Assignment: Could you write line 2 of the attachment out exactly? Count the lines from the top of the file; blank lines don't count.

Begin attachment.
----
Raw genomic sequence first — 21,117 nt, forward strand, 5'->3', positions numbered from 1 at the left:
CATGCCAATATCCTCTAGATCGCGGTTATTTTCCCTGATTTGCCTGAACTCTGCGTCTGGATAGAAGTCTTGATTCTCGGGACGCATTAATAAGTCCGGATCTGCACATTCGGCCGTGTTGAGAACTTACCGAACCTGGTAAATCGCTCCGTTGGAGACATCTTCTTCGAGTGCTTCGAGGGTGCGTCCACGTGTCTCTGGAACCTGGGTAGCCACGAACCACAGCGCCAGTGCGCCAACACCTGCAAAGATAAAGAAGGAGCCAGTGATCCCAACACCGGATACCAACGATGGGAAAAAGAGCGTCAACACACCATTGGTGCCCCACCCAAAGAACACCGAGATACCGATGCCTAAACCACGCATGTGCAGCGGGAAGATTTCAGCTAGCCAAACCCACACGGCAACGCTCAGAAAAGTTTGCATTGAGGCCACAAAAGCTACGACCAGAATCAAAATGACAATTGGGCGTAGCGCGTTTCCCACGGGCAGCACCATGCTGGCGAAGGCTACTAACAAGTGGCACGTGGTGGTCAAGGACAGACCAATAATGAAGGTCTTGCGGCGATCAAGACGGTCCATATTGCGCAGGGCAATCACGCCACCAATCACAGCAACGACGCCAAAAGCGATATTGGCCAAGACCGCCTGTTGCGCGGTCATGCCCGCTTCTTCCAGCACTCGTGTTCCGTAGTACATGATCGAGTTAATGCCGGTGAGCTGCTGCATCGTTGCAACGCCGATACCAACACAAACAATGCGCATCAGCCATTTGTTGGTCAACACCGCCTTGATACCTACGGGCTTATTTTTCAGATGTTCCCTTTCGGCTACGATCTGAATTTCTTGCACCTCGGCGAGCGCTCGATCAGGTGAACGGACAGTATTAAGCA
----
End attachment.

CATGCCAATATCCTCTAGATCGCGGTTATTTTCCCTGATTTGCCTGAACTCTGCGTCTGGATAGAAGTCTTGATTCTCGGGACGCATTAATAAGTCCGGATCTGCACATTCGGCCGTGTTGAGAACTTACCGAACCTGGTAAATCGCTCCGTTGGAGACATCTTCTTCGAGTGCTTCGAGGGTGCGTCCACGTGTCTCTGGAACCTGGGTAGCCACGAACCACAGCGCCAGTGCGCCAACACCTGCAAAGATAAAGAAGGAGCCAGTGATCCCAACACCGGATACCAACGATGGGAAAAAGAGCGTCAACACACCATTGGTGCCCCACCCAAAGAACACCGAGATACCGATGCCTAAACCACGCATGTGCAGCGGGAAGATTTCAGCTAGCCAAACCCACACGGCAACGCTCAGAAAAGTTTGCATTGAGGCCACAAAAGCTACGACCAGAATCAAAATGACAATTGGGCGTAGCGCGTTTCCCACGGGCAGCACCATGCTGGCGAAGGCTACTAACAAGTGGCACGTGGTGGTCAAGGACAGACCAATAATGAAGGTCTTGCGGCGATCAAGACGGTCCATATTGCGCAGGGCAATCACGCCACCAATCACAGCAACGACGCCAAAAGCGATATTGGCCAAGACCGCCTGTTGCGCGGTCATGCCCGCTTCTTCCAGCACTCGTGTTCCGTAGTACATGATCGAGTTAATGCCGGTGAGCTGCTGCATCGTTGCAACGCCGATACCAACACAAACAATGCGCATCAGCCATTTGTTGGTCAACACCGCCTTGATACCTACGGGCTTATTTTTCAGATGTTCCCTTTCGGCTACGATCTGAATTTCTTGCACCTCGGCGAGCGCTCGATCAGGTGAACGGACAGTATTAAGCA